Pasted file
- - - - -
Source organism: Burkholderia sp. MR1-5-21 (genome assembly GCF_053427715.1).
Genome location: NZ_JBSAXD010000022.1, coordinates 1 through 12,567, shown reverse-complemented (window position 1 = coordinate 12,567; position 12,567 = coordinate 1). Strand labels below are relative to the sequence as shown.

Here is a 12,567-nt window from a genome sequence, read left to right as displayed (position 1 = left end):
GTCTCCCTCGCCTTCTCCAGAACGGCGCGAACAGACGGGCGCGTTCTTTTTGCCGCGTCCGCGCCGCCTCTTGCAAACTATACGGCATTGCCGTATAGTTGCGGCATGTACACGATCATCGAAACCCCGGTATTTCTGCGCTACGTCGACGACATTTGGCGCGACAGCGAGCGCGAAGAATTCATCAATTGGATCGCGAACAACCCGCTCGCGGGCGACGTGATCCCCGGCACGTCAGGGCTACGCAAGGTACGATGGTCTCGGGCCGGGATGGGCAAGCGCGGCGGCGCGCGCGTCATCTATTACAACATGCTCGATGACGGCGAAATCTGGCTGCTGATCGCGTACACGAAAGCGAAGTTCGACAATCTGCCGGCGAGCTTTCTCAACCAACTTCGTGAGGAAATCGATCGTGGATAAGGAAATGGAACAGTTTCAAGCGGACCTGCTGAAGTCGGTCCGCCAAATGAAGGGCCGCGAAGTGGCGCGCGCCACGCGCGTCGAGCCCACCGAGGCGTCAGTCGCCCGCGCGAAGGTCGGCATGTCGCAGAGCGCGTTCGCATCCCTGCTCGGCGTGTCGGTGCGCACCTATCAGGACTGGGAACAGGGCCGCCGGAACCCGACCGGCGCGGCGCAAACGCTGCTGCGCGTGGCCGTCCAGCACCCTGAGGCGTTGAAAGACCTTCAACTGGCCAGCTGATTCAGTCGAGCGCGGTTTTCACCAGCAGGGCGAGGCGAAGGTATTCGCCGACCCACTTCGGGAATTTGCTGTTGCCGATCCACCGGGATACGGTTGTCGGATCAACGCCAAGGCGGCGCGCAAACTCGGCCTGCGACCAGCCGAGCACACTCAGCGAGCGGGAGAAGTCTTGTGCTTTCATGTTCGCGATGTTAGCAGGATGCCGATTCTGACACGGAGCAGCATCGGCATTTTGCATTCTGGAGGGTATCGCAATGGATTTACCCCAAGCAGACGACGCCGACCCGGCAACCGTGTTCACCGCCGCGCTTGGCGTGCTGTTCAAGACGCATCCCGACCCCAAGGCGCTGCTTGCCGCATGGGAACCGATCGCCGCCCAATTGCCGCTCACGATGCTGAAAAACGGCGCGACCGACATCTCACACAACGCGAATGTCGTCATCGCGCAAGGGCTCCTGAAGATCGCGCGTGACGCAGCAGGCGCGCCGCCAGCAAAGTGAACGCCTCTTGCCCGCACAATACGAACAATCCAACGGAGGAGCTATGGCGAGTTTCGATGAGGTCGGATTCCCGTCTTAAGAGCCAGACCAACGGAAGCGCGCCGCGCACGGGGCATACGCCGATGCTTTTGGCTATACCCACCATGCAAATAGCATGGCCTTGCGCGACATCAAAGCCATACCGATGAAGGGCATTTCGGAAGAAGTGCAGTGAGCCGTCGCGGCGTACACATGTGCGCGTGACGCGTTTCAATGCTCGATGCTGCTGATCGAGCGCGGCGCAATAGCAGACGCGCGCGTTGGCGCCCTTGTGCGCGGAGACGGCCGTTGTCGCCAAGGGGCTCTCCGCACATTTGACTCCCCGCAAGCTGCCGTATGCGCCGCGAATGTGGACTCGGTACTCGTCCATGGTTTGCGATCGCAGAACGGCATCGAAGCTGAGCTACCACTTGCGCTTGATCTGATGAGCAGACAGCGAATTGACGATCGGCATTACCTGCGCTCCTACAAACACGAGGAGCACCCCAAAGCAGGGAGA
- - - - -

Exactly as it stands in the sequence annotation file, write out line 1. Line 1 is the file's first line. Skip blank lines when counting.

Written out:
Source organism: Burkholderia sp. MR1-5-21 (genome assembly GCF_053427715.1).